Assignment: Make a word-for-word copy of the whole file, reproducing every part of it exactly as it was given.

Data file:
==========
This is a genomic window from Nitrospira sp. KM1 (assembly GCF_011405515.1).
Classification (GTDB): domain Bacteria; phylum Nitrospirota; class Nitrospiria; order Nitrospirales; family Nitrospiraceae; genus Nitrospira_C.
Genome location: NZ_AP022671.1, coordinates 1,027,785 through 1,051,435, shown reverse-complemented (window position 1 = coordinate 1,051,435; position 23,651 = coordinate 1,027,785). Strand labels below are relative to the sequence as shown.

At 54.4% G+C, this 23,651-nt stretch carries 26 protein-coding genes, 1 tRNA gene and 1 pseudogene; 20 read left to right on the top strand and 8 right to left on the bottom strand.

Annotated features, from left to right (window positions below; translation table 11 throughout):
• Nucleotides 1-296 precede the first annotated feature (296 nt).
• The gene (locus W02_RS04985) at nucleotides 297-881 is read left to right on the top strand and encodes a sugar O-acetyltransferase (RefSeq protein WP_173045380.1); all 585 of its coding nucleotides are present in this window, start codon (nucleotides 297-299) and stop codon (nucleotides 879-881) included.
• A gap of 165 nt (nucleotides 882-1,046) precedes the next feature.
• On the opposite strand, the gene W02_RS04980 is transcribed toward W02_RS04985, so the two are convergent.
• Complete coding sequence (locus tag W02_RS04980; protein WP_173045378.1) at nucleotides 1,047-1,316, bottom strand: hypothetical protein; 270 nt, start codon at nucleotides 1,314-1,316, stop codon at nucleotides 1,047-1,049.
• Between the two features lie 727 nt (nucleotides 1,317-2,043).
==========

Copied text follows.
This is a genomic window from Nitrospira sp. KM1 (assembly GCF_011405515.1).
Classification (GTDB): domain Bacteria; phylum Nitrospirota; class Nitrospiria; order Nitrospirales; family Nitrospiraceae; genus Nitrospira_C.
Genome location: NZ_AP022671.1, coordinates 1,027,785 through 1,051,435, shown reverse-complemented (window position 1 = coordinate 1,051,435; position 23,651 = coordinate 1,027,785). Strand labels below are relative to the sequence as shown.

At 54.4% G+C, this 23,651-nt stretch carries 26 protein-coding genes, 1 tRNA gene and 1 pseudogene; 20 read left to right on the top strand and 8 right to left on the bottom strand.

Annotated features, from left to right (window positions below; translation table 11 throughout):
• Nucleotides 1-296 precede the first annotated feature (296 nt).
• The gene (locus W02_RS04985) at nucleotides 297-881 is read left to right on the top strand and encodes a sugar O-acetyltransferase (RefSeq protein WP_173045380.1); all 585 of its coding nucleotides are present in this window, start codon (nucleotides 297-299) and stop codon (nucleotides 879-881) included.
• A gap of 165 nt (nucleotides 882-1,046) precedes the next feature.
• On the opposite strand, the gene W02_RS04980 is transcribed toward W02_RS04985, so the two are convergent.
• Complete coding sequence (locus tag W02_RS04980; protein WP_173045378.1) at nucleotides 1,047-1,316, bottom strand: hypothetical protein; 270 nt, start codon at nucleotides 1,314-1,316, stop codon at nucleotides 1,047-1,049.
• Between the two features lie 727 nt (nucleotides 1,317-2,043).